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HHS Secretary Tommy Thompson has announced proposed changes to HHS health privacy regulations that would correct unintended consequences that threatened patients' access to healthcare.
Department of Health and Human Services Secretary Tommy Thompson has announced proposed changes to HHS health privacy regulations that would correct unintended consequences that threatened patients' access to healthcare.
"The President believes strongly in the need for federal protections to ensure patient privacy, and the changes we are proposing today will allow us to deliver strong protections for personal medical information while improving access to care," Thompson said.
The federal privacy regulations guarantee patients full access to their medical records, give them more control over how their personal information is used and disclosed, and provide a clear avenue of recourse if their medical privacy is compromised.
Secretary Thompson said the proposed revisions are needed to fix problems with the previously published rule that otherwise could make it more difficult for patients to get quality care quickly and easily. The proposal also strengthens and clarifies the rule's marketing restrictions.
The proposal includes the following revisions:
•Â Strengthen notice provisions and remove consent requirements hindering access to care.
•Â Maintain the "minimum necessary" rule, but allow treatment-related conversations.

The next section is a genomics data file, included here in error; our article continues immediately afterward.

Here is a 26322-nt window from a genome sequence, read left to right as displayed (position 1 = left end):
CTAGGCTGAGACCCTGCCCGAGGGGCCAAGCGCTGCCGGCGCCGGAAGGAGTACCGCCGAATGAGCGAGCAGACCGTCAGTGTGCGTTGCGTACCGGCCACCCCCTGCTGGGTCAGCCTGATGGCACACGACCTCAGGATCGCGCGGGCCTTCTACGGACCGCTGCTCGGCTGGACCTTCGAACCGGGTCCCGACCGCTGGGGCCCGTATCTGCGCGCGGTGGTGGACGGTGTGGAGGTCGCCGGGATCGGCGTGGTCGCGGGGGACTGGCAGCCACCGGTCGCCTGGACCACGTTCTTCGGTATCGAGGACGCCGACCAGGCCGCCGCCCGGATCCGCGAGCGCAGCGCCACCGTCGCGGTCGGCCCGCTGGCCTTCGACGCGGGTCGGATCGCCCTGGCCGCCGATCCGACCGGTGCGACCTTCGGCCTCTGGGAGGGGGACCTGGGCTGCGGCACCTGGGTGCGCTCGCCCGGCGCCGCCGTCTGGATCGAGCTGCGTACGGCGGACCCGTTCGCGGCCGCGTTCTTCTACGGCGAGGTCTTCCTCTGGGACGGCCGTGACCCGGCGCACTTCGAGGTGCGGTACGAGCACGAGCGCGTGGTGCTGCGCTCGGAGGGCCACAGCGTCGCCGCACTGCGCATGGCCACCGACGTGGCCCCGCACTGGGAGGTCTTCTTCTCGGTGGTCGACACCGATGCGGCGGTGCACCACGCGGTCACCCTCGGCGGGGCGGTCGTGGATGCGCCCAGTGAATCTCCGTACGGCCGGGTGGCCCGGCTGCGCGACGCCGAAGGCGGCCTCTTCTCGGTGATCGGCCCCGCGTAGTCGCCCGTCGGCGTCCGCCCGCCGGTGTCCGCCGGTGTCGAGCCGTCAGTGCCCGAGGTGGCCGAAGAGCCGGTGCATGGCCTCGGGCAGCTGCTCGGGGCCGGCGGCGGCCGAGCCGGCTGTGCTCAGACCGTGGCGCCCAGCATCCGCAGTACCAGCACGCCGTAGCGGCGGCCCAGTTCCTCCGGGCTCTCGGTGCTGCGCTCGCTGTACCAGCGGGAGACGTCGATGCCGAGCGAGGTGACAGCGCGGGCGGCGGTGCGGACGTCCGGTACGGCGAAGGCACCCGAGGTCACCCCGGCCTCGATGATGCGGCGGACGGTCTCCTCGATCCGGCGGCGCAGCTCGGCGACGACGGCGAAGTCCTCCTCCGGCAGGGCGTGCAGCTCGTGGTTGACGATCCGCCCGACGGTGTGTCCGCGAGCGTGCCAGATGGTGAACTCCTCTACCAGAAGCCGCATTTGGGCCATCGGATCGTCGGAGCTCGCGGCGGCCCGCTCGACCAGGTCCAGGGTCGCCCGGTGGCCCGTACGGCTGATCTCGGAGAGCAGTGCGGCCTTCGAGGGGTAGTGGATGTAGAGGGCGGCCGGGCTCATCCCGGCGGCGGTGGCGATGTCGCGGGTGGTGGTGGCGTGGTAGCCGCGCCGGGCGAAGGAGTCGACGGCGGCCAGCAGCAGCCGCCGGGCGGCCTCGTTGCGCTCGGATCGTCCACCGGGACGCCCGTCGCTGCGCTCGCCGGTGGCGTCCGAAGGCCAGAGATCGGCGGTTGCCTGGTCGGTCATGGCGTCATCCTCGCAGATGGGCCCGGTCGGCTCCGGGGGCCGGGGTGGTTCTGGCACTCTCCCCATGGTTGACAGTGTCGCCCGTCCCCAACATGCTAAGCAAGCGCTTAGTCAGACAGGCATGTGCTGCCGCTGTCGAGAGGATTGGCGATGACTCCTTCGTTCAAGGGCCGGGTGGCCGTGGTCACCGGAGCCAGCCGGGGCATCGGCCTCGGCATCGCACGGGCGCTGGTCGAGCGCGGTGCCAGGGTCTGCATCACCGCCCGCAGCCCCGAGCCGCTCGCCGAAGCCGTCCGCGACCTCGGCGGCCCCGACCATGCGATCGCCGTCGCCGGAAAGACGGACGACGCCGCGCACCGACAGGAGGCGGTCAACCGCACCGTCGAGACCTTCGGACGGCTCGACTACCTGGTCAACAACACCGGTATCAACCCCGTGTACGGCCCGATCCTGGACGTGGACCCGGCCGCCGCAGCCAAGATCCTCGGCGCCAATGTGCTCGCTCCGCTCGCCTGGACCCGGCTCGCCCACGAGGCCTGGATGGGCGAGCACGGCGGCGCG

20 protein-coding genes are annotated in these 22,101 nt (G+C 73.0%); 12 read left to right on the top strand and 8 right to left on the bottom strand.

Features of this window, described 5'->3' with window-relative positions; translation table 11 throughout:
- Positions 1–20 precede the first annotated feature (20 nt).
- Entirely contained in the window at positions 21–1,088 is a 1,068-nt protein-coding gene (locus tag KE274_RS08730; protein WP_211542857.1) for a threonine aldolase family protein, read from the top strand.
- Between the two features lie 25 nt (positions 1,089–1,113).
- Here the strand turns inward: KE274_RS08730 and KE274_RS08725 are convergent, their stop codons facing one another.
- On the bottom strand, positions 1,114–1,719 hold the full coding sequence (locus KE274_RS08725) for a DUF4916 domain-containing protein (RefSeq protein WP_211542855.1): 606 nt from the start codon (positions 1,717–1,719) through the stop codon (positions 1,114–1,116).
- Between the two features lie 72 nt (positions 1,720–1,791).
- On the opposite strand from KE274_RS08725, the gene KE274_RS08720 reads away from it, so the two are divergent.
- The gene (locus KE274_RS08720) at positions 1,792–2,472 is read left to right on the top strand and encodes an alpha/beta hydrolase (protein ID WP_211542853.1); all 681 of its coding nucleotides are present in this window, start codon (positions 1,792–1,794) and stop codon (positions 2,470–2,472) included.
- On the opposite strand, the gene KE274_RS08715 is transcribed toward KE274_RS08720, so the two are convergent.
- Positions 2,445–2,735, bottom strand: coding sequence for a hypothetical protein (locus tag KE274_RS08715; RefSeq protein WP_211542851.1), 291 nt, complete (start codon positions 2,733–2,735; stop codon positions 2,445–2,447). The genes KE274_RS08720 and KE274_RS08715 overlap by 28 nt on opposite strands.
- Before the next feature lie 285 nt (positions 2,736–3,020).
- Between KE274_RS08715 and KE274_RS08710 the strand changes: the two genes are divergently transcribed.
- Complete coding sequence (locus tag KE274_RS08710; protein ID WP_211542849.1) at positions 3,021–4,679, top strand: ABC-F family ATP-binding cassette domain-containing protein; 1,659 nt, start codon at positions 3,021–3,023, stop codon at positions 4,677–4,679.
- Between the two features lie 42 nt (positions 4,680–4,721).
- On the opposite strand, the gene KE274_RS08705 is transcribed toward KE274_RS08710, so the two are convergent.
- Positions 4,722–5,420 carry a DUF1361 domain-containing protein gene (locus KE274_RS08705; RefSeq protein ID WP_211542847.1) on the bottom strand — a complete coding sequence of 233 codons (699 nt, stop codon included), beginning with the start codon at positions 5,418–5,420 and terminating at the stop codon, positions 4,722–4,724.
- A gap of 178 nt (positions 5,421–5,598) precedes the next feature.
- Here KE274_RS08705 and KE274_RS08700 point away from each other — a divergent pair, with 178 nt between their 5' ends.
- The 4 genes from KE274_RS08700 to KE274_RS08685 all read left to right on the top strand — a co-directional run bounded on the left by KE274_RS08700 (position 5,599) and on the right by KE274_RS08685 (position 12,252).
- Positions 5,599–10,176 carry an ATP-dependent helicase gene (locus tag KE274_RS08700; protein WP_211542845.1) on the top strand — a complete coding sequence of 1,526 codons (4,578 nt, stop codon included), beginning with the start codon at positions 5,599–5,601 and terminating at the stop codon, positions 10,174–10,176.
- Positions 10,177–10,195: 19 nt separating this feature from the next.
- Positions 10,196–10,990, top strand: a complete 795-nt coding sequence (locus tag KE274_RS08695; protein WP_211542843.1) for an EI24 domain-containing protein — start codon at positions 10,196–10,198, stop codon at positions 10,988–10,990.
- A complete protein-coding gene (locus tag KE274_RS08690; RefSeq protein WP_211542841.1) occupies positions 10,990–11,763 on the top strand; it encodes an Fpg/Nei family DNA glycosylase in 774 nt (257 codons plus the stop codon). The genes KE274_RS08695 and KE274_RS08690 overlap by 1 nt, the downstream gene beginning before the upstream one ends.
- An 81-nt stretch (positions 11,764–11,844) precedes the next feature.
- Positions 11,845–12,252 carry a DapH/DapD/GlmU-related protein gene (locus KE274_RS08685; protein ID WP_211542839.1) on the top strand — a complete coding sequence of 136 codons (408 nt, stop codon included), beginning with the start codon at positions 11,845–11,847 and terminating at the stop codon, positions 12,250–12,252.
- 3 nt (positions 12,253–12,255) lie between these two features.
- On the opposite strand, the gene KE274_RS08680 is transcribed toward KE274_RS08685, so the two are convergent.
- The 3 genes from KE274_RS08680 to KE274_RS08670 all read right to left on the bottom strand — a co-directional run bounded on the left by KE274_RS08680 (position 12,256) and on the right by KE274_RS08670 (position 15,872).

•Â Ensure appropriate parental access to their children's records.
•Â Prohibit use of records for marketing, while allowing appropriate communications.
"These are common-sense revisions that eliminate serious obstacles to patients getting needed care and services quickly while continuing to protect patients' privacy," Thompson said. "For example, sick patients will not be forced to visit the pharmacy themselves to pick up prescriptions - and could send a family member or friend instead. Doctors will be able to consult with nurses and others involved in a patient's care to ensure that they get the best care."
Health and Human Services proposed federal privacy standards in 1999 and, after reviewing and considering more than 52,000 public comments on them, published final standards in December 2000. In March 2001, HHS received more than 11,000 comments after Thompson requested additional public input on the rule. Those comments and other public input were used to develop the proposed changes, which were published in the Federal Register (vol. 67, no. 59) with a 30-day comment period. The department will consider public comments on the proposed changes before issuing a final rule. PR